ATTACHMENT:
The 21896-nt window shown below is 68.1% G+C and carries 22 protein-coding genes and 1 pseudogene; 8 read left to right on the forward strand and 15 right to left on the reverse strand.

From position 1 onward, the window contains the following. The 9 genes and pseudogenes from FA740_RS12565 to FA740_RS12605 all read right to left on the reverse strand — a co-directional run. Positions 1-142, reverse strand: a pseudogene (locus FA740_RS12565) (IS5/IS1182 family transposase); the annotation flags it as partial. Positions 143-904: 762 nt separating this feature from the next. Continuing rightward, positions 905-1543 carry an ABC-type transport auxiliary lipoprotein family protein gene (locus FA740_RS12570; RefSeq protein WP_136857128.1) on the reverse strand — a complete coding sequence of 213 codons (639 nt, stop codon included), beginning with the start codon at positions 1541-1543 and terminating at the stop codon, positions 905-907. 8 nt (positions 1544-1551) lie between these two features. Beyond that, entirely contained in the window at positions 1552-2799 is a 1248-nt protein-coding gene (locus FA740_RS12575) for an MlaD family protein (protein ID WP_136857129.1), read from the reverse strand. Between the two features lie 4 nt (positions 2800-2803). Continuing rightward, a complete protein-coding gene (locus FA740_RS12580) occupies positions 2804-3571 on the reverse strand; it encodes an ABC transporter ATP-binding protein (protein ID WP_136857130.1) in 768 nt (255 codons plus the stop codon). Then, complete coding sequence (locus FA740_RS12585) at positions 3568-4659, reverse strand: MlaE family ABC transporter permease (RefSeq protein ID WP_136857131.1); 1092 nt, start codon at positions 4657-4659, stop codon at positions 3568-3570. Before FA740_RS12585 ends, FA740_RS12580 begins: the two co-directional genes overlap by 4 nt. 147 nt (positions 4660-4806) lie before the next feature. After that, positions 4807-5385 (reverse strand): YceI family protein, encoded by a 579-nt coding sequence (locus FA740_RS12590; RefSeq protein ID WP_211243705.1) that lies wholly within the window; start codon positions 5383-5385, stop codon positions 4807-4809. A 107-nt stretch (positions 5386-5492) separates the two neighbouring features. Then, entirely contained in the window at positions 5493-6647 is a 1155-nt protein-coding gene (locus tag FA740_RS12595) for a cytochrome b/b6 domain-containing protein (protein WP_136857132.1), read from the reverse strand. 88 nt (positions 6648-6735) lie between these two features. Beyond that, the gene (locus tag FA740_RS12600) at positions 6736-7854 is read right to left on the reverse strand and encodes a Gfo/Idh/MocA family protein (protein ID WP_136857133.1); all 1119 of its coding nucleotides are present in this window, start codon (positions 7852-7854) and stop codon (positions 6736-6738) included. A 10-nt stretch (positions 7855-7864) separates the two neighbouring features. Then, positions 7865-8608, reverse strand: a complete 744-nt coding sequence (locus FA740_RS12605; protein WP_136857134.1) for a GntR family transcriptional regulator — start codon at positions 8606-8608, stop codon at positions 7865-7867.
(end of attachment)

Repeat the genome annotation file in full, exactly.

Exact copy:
The 21896-nt window shown below is 68.1% G+C and carries 22 protein-coding genes and 1 pseudogene; 8 read left to right on the forward strand and 15 right to left on the reverse strand.

From position 1 onward, the window contains the following. The 9 genes and pseudogenes from FA740_RS12565 to FA740_RS12605 all read right to left on the reverse strand — a co-directional run. Positions 1-142, reverse strand: a pseudogene (locus FA740_RS12565) (IS5/IS1182 family transposase); the annotation flags it as partial. Positions 143-904: 762 nt separating this feature from the next. Continuing rightward, positions 905-1543 carry an ABC-type transport auxiliary lipoprotein family protein gene (locus FA740_RS12570; RefSeq protein WP_136857128.1) on the reverse strand — a complete coding sequence of 213 codons (639 nt, stop codon included), beginning with the start codon at positions 1541-1543 and terminating at the stop codon, positions 905-907. 8 nt (positions 1544-1551) lie between these two features. Beyond that, entirely contained in the window at positions 1552-2799 is a 1248-nt protein-coding gene (locus FA740_RS12575) for an MlaD family protein (protein ID WP_136857129.1), read from the reverse strand. Between the two features lie 4 nt (positions 2800-2803). Continuing rightward, a complete protein-coding gene (locus FA740_RS12580) occupies positions 2804-3571 on the reverse strand; it encodes an ABC transporter ATP-binding protein (protein ID WP_136857130.1) in 768 nt (255 codons plus the stop codon). Then, complete coding sequence (locus FA740_RS12585) at positions 3568-4659, reverse strand: MlaE family ABC transporter permease (RefSeq protein ID WP_136857131.1); 1092 nt, start codon at positions 4657-4659, stop codon at positions 3568-3570. Before FA740_RS12585 ends, FA740_RS12580 begins: the two co-directional genes overlap by 4 nt. 147 nt (positions 4660-4806) lie before the next feature. After that, positions 4807-5385 (reverse strand): YceI family protein, encoded by a 579-nt coding sequence (locus FA740_RS12590; RefSeq protein ID WP_211243705.1) that lies wholly within the window; start codon positions 5383-5385, stop codon positions 4807-4809. A 107-nt stretch (positions 5386-5492) separates the two neighbouring features. Then, entirely contained in the window at positions 5493-6647 is a 1155-nt protein-coding gene (locus tag FA740_RS12595) for a cytochrome b/b6 domain-containing protein (protein WP_136857132.1), read from the reverse strand. 88 nt (positions 6648-6735) lie between these two features. Beyond that, the gene (locus tag FA740_RS12600) at positions 6736-7854 is read right to left on the reverse strand and encodes a Gfo/Idh/MocA family protein (protein ID WP_136857133.1); all 1119 of its coding nucleotides are present in this window, start codon (positions 7852-7854) and stop codon (positions 6736-6738) included. A 10-nt stretch (positions 7855-7864) separates the two neighbouring features. Then, positions 7865-8608, reverse strand: a complete 744-nt coding sequence (locus FA740_RS12605; protein WP_136857134.1) for a GntR family transcriptional regulator — start codon at positions 8606-8608, stop codon at positions 7865-7867.